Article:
I took a closer look at the area above Briley Pkwy, bounded by Whites Creek and I-24 on the sides. I was immediately struck by the contrast in a satellite view between the backcountry appearance north of Briley relative to the suburban sprawl that lies below Briley and to the east and to the west.
|Nashville's shrinking metropolitan farmlands|
Remarkably, this relatively unspoiled green space is not very far from our home in urban core Salemtown, but the contrast could not be more stark.
Nonetheless, the leaders deserve our support because if the community planning process is compromised for any neighbors it is compromised for all neighbors.
An excerpt from an alert sent today from leaders to the community:
A new subdivision is coming to Whites Creek - 43 houses on 11.8 acres (1 house per ¼ acre) on the northeast corner of Green Lane and Whites Creek Pike (the entrance to Whites Creek from Briley Pkwy).
Cornerstone Land Company, the owner of the property, has been buying land throughout Whites Creek, now owning 128.5 acres. They are seeking a subdivision permit from the Planning Commission for 11.8 of these acres and have contracted with Murfreesboro developer, Ole South Development. Since this pristine, tree covered land is zoned R10 (1 house per ¼ acre), they could develop the remaining 116 acres into 464 more homes. We must act now!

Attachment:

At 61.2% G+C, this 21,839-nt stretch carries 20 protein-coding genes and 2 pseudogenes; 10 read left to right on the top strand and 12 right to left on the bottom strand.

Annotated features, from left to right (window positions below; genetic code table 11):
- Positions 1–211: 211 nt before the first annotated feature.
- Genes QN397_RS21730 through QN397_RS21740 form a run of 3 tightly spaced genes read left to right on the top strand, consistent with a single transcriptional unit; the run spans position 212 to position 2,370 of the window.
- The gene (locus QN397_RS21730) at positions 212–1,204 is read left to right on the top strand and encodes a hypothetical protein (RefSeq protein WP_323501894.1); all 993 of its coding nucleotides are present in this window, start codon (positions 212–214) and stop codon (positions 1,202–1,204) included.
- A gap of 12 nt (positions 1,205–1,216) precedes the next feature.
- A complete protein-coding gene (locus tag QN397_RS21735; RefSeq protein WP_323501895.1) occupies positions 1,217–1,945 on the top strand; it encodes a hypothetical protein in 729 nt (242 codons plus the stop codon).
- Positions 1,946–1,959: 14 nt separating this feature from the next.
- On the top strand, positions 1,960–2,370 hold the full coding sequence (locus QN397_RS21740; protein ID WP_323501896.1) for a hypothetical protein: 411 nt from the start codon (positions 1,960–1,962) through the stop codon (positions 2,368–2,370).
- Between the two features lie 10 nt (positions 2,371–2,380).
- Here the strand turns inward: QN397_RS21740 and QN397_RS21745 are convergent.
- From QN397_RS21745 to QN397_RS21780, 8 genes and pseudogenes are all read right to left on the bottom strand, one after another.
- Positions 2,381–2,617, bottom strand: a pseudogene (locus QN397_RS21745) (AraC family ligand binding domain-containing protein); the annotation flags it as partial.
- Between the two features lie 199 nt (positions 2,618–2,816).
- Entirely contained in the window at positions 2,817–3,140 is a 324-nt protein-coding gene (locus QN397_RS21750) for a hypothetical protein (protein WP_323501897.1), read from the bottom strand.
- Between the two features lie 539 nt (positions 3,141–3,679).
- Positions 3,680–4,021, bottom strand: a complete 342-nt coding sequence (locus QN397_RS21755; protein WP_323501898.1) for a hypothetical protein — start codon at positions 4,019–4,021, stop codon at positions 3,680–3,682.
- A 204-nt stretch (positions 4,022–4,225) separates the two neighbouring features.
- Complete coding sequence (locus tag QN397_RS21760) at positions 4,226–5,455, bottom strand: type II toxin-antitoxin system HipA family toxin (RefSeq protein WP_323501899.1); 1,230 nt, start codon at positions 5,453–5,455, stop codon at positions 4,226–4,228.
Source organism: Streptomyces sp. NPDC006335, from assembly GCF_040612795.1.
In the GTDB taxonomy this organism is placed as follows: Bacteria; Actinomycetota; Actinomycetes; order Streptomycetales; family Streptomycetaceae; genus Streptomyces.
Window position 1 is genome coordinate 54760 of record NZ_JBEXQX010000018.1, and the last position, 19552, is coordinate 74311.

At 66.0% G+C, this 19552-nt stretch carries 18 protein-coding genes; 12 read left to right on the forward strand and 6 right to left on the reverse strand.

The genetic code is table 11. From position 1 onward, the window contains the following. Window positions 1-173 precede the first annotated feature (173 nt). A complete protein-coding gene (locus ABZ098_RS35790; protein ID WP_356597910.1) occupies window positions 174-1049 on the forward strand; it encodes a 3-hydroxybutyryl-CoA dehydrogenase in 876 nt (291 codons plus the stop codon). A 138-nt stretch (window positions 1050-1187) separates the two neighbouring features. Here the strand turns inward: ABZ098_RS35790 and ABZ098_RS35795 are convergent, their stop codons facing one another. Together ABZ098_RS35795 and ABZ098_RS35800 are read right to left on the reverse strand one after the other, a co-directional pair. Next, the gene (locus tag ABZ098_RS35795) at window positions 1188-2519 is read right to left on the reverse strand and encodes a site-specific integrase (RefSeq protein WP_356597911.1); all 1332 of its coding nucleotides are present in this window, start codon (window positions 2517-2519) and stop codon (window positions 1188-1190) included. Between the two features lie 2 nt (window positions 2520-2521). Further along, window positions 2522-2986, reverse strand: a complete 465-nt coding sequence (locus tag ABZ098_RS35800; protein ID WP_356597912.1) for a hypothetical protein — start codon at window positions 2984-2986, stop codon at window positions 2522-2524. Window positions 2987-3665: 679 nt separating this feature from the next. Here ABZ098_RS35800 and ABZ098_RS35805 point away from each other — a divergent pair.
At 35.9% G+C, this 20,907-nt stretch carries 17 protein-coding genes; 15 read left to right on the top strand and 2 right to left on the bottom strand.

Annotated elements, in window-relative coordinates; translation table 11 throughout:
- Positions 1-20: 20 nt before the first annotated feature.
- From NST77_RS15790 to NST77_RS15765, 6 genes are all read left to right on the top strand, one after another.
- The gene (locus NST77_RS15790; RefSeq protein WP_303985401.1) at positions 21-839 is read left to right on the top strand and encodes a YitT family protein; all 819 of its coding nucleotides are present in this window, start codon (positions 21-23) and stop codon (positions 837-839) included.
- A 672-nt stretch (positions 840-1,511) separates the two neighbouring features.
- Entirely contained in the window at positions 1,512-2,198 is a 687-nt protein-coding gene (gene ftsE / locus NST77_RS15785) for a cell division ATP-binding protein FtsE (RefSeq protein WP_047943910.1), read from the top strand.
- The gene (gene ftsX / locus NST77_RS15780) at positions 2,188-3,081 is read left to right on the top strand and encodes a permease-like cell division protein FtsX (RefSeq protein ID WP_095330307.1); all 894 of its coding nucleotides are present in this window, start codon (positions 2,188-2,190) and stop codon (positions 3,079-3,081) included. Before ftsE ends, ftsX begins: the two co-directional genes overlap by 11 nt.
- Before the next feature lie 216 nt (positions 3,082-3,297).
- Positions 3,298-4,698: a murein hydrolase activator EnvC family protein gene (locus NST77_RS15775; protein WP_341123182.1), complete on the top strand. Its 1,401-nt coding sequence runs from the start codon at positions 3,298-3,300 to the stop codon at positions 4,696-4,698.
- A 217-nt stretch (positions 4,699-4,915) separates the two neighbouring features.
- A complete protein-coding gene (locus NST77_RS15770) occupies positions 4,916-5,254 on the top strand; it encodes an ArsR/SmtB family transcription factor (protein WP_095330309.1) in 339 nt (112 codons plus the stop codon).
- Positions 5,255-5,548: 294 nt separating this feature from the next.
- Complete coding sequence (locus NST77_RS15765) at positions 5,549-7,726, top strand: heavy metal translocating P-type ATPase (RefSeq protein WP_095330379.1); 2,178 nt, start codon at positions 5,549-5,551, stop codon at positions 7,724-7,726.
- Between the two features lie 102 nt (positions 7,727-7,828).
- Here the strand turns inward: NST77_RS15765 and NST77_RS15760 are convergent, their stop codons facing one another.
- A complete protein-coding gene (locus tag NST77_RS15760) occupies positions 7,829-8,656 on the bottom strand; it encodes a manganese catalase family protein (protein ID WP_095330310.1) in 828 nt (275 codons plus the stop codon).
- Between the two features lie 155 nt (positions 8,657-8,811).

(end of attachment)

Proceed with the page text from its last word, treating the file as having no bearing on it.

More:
Whites Creek, north of Briley Parkway, is a beautiful, rural area. If this development is approved, high density, suburban housing will be your first impression upon exiting Briley Parkway onto WCP....
Our council representative, Walter Hunt, has the power to stop this development and put a moratorium on future developments until our community has the opportunity to update our community design plan the way other neighborhoods in Nashville have. Councilman Hunt has allowed ours to go unrevised for over 10 years. We have the oldest plan in Davidson County!
Please keep this on your radars. If Metro muscle tramples over the interests of Nashville's rural residents (who simply want the same community planning opportunities most of us enjoy), they may need our support.